Friday, 28 February 2014

On Not Being the Vice-President

Long ago, in Grade 9 English, a district superintendent or some such official came to look in on us and help with a story we were studying.  I can’t remember what story it was, but there was a scene in a park with picnickers carrying their grandfathers.  And there were samovars.  Maybe it was a Russian story. 

The superintendent asked us if anything struck us as odd in the scene.  Someone ventured, “The samovars?”  “No, no,” said the superintendent, or maybe our regular English teacher, who was also there.  “That’s just a Russian teapot.”  It was the people carrying their grandfathers, which I think had struck me as odd, but too odd even to ask about.  It’s hard to raise a question when you hardly even understand something – except that’s the very thing to ask about, I learned that day.

And maybe I also learned to enjoy analyzing stories from that and also to think that it’s better to do something hands-on like analyzing a story than to be some distant superintendent, a manager supervising others who get to do the hands-on work.  I felt sorry for the District Superintendent, if not then, at least in retrospect: he was someone who knew how to get to the root of a story, making it come alive for students, but mostly his job must have been just overseeing others.

In some fields, of course, management is the prize people aim for, and some people must like managing others, but to me it’s a bit like being the coach instead of Wayne Gretzky.  You could say, of course, that an athlete, even a star athlete, or a creative writer or a comedian is doing mere grunt work.  Better to be the Vice-President in charge of whatever instead of some lowly pencil-pusher, but if pencil-pushing is somehow creative, if the work is something like Gretzky behind the net or Graham Greene producing a new novel, who wouldn’t rather be that than mired in management?

The Talent, not the manager, the literary critic, not the district superintendent.  But everyone is different, I suppose, and I suppose we need those Vice-Presidents.

When I read the first part of this blog to my girl-friend, she paused and said, “I’m a Vice-President.”

Uh oh, I said.

So let me say that I have nothing against vice-presidents, and as my girl-friend went on to tell me, sometimes she likes to do the hands-on work, but not always.  Maybe the District Superintendent was happy not to have to teach an English class every day; maybe it was nice just to do it once in a while.  I published a novel once, but haven’t since, and when I think of someone like Agatha Christie or even, yes, Graham Greene, maybe even creative work could seem tedious if you had to keep churning it out year after year.  So there you go …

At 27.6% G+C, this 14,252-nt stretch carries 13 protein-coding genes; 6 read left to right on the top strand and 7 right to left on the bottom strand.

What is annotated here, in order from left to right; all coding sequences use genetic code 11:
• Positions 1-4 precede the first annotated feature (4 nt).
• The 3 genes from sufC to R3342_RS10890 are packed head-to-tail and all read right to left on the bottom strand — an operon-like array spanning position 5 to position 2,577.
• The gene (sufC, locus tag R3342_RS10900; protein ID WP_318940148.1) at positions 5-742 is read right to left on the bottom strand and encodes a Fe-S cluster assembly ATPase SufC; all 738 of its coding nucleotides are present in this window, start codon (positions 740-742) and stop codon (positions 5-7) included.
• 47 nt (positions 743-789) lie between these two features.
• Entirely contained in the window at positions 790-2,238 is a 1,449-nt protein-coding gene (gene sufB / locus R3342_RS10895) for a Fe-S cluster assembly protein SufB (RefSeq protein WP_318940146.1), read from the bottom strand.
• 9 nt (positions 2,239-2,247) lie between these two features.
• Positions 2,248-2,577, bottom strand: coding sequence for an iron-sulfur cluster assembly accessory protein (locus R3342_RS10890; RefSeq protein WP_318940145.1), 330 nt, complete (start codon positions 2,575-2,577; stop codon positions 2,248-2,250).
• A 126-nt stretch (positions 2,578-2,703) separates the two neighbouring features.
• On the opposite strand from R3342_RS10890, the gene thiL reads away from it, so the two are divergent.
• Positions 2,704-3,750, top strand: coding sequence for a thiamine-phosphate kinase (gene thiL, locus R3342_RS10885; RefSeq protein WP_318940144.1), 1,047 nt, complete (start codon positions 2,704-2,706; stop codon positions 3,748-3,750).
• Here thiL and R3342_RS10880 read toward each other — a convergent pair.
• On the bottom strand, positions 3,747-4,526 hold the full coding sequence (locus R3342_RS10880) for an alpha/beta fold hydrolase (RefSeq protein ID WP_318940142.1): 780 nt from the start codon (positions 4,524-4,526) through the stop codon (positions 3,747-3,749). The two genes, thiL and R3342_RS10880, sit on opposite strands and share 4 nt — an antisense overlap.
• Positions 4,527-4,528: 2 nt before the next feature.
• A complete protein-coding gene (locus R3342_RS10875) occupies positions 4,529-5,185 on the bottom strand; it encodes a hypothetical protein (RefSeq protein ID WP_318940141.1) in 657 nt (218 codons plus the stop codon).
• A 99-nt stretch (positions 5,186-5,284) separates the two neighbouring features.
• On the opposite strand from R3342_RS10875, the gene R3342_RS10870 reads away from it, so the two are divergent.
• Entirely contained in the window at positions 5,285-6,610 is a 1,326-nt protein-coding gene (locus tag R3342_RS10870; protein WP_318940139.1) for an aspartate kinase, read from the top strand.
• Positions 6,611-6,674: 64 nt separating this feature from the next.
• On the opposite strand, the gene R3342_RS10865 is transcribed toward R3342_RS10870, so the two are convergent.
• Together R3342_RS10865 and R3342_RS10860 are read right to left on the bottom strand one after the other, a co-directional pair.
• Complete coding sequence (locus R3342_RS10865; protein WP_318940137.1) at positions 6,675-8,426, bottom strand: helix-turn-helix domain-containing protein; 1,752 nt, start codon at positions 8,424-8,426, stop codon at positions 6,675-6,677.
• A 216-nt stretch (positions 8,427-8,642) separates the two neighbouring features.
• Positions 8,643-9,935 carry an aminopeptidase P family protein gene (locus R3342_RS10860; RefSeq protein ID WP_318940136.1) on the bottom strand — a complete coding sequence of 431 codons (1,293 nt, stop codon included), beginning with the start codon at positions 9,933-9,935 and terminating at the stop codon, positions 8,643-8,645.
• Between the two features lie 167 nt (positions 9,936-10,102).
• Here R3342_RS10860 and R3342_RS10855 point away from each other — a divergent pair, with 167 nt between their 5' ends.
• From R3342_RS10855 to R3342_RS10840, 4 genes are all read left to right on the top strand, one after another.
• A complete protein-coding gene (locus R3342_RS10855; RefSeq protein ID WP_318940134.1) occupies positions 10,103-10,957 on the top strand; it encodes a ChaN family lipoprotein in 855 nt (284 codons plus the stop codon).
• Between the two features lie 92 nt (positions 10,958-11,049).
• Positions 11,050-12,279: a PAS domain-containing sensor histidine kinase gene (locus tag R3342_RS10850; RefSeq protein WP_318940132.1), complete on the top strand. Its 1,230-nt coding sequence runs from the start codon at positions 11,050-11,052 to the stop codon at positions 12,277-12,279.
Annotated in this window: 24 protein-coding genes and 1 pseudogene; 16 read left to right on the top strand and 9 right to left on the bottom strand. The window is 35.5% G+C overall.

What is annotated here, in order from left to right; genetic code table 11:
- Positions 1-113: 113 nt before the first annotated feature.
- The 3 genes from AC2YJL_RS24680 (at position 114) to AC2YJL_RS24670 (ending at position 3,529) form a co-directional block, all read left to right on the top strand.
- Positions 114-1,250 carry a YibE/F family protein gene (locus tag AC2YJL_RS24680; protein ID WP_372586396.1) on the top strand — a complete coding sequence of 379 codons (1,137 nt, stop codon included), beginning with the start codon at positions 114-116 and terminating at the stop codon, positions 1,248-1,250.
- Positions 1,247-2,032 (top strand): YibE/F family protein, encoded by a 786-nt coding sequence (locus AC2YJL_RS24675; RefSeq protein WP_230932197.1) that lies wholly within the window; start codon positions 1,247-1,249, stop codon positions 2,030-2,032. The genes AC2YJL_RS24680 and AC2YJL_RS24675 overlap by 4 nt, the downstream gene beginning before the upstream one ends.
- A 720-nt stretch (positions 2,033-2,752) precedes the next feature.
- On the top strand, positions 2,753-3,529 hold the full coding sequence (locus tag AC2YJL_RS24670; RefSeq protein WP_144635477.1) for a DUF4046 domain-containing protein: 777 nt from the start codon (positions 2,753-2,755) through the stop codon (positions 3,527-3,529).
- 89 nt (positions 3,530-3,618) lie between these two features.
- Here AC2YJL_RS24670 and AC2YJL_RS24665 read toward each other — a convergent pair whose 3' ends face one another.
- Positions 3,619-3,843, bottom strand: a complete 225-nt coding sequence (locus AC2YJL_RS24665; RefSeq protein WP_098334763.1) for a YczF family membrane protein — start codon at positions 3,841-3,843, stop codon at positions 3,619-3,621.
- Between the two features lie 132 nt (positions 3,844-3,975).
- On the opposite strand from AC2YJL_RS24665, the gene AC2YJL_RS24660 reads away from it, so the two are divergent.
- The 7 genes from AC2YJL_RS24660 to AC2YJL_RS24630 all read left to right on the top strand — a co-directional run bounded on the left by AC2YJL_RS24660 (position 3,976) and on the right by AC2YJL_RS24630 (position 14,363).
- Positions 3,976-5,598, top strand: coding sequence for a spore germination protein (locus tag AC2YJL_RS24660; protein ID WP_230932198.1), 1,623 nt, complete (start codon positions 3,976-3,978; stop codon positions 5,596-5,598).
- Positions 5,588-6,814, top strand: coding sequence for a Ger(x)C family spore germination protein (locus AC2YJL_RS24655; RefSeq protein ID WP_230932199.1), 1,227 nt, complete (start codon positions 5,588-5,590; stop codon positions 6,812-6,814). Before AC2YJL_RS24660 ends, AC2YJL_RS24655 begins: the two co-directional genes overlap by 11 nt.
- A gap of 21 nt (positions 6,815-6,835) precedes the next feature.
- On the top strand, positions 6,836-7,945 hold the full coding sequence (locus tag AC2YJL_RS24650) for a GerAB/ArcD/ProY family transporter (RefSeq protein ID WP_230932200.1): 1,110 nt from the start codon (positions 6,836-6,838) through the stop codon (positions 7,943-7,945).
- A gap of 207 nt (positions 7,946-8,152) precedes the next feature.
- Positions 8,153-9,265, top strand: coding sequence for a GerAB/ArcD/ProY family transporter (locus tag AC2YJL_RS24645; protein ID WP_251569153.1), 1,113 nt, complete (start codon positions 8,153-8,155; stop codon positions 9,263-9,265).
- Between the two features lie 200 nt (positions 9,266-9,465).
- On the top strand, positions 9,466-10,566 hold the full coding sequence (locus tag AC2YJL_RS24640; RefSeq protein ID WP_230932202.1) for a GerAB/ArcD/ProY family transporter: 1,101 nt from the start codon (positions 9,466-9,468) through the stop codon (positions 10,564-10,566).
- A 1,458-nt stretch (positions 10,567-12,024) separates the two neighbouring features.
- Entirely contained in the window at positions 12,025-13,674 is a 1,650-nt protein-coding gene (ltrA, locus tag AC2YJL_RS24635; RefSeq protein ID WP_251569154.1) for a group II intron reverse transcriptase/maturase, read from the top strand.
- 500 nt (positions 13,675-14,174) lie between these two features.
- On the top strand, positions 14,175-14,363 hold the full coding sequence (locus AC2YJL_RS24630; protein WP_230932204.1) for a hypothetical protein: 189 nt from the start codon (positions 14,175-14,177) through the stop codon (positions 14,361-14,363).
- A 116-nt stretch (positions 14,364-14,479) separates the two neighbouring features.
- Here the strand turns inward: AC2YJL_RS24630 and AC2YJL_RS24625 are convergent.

Tuesday, 11 February 2014

Making all the Stops

I was thinking of a Seinfeld episode the other day, the one where Kramer tells the story of how he was on a hijacked bus and had to fight the hijacker off, ending up driving the bus himself.

(It’s interesting, by the way, how this violates the old bit of writerly advice to show, not tell.  And it’s not the only time Seinfeld does this.  What to me was their most glorious episode is the one where George tells how he saved the beached whale by removing a golf ball from its blowhole.  We don’t see this at all, except for George in rolled-up pants wading out from shore.  There’s a sort of discretion in that, a cutting away from the action, another way to write not encompassed by the old writing rules.)

But I digress.  In the episode, Kramer explains how he has to grab the steering wheel because the driver has passed out, and meanwhile he’s having to fight off the hijacker, or mugger, while steering and also preserving a severed toe that he’s trying to get to the hospital.

Eventually, he explains, he was able to kick the mugger off the bus at one of the stops, to which Jerry replies, “You kept making all the stops?”  Well, says Kramer, people kept ringing the bell.

I was thinking, well, that’s life, or maybe heroism: you’re in a life-and-death struggle, you’ve got a 20-ton vehicle to control, you’re worrying about a severed toe, and yet you keep making all the stops.  Life goes on, there are things to do, so despite your headaches or heartaches or whatever else crosses your path, there are stops to make, people who keep ringing the bell and expecting you to do your job.

It reminds me of Robert Frost’s famous poem about the woods so lovely, dark, and deep, so tempting, but not tempting enough to divert the rider from keeping his promises.  To be an honourable man, says Confucius, keep your word, do your duty.

Man’s lot?  Woman’s too, of course.  We have to keep making all the stops.  It’s hard sometimes, though.

P.S. February 12:
It occurs to me, waking up this morning, that sometimes in times of stress, making all the stops is actually a lifeline.